Dark social shares mean your team could be basing its marketing insights—and budget—on inaccurate data. Also: ideas for a website relaunch.
For your performance marketing team, “dark social” might as well be the dark side of the moon.
“Dark social describes the ‘invisible’ shares that happen through channels like messengers, but also email and text messages. If you go to The New York Times right now, pick any article, and send the URL via Facebook Messenger to one of your friends, you’ve shared it via dark social,” says Liesa Opitz on Convince and Convert. “For the NYT team, that share will come up as ‘direct,’ even though you didn’t type the whole link into your browser. They won’t know where you got the article from, making dark social a form of referral traffic that is attributed to the wrong channel.”
In fact, one report says about 84 percent of social shares happen via dark social, according to marketing firm RhythmOne. The stat means that groups are spending precious marketing dollars based on only 20 percent of real data, Opitz says.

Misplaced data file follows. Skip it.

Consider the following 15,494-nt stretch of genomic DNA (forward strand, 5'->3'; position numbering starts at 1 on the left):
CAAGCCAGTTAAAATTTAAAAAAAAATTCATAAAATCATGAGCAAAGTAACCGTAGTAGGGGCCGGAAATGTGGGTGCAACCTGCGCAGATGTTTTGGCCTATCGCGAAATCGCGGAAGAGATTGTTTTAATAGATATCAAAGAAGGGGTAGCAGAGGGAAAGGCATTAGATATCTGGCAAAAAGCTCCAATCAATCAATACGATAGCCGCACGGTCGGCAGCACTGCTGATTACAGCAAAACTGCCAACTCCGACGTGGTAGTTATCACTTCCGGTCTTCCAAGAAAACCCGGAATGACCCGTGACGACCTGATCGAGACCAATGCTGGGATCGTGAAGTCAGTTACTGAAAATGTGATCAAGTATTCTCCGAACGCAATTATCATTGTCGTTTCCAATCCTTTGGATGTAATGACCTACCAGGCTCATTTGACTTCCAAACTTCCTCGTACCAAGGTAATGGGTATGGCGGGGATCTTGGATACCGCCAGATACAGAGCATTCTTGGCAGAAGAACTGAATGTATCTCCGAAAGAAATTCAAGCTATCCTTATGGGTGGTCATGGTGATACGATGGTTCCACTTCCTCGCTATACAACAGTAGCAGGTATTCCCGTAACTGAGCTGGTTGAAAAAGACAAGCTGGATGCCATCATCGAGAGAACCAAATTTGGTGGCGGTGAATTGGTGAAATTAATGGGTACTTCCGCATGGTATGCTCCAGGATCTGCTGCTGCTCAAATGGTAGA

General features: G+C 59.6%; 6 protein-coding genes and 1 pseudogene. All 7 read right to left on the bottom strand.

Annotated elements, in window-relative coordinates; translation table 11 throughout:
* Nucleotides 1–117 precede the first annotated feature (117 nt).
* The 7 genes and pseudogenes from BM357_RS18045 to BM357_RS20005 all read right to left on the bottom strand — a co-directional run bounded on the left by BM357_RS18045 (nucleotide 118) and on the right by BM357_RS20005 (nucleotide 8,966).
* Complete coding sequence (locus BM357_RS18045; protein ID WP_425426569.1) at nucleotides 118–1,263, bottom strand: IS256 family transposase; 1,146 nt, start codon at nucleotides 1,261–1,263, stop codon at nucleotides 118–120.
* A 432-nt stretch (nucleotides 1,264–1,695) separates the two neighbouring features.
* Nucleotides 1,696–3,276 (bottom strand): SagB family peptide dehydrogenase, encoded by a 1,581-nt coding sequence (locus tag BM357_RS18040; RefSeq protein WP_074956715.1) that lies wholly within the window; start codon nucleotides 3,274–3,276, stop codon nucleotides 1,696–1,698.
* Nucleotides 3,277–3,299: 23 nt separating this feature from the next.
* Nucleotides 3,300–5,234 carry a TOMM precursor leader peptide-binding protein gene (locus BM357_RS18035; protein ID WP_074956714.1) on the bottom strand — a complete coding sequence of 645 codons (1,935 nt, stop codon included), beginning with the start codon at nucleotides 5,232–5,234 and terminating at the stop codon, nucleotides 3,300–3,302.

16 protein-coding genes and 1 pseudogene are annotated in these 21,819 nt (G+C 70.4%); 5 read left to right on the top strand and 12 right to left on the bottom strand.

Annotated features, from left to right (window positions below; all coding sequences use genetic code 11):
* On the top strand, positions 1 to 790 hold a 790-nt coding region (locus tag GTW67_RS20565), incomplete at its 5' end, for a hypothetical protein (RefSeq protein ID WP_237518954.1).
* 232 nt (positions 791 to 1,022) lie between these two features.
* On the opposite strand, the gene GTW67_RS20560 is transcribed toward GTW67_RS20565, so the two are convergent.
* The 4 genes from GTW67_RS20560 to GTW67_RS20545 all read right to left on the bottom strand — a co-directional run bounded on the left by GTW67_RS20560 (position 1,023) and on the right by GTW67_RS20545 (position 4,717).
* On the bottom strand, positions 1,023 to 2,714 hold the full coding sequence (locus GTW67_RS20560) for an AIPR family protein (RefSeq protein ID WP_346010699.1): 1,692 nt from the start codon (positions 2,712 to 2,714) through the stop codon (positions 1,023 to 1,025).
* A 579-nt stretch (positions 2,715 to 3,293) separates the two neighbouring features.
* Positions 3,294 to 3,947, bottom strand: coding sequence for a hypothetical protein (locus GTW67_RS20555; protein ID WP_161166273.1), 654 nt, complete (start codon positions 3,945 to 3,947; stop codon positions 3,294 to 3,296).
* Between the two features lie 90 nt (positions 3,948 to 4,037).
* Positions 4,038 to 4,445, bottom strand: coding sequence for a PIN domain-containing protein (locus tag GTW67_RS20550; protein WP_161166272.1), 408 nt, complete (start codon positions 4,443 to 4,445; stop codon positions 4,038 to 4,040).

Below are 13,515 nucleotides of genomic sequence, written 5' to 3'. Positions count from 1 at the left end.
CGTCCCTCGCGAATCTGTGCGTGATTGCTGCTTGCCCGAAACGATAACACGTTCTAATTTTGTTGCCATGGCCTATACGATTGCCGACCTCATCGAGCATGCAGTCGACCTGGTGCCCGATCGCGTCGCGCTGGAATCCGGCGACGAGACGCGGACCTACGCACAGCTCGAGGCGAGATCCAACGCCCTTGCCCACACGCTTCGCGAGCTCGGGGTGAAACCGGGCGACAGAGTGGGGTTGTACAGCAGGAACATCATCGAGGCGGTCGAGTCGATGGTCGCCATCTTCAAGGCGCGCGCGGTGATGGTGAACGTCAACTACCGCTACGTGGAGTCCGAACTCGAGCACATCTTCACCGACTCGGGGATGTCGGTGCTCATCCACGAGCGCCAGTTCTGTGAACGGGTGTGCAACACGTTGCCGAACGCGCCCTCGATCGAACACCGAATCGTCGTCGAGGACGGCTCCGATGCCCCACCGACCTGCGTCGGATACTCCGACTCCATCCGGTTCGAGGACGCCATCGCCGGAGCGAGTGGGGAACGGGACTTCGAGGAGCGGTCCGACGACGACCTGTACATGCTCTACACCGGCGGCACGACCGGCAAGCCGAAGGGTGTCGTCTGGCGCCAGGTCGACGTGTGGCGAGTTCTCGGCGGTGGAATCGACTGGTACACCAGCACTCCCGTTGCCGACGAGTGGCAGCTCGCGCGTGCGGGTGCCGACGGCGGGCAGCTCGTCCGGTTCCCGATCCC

So, how to get around dark social shares?
“Analyze earned, owned, and paid together, so you can start optimizing and tweaking campaigns and content to move customers along their purchase paths,” Opitz says. “In your social media analytics tool, you can overlay it with your mentions and social shares to shed some light on how your customers are sharing.”
Website Redesign Inspiration
— Keith R. Chamberlain (@ChamberlainKR) August 8, 2019
For one, the group includes solution-based messaging throughout the site, which prompts visitors to engage with their content and get involved in the organization.
And the content itself is diverse and spread throughout the website, Kaiser says. “Without having to say it explicitly, the site shows members that if they join, they will get a ton of value without incessant upselling,” she says. “This web relaunch was coupled with a bigger business decision to move to an all-access, one price membership as a way to boost engagement, but any association can tip the balance toward more content and less selling on their website to inspire trust.”
Other Links of Note
Confused about marketing segmentation? The MemberSuite blog explains the art and science of the process.
Business travel costs won’t rise steeply in 2020, according to a new report. MeetingsNet explains.
Updates to LinkedIn’s algorithm have created a 50 percent increase in viral activity. The Hootsuite blog explains how to make the algorithm work for you.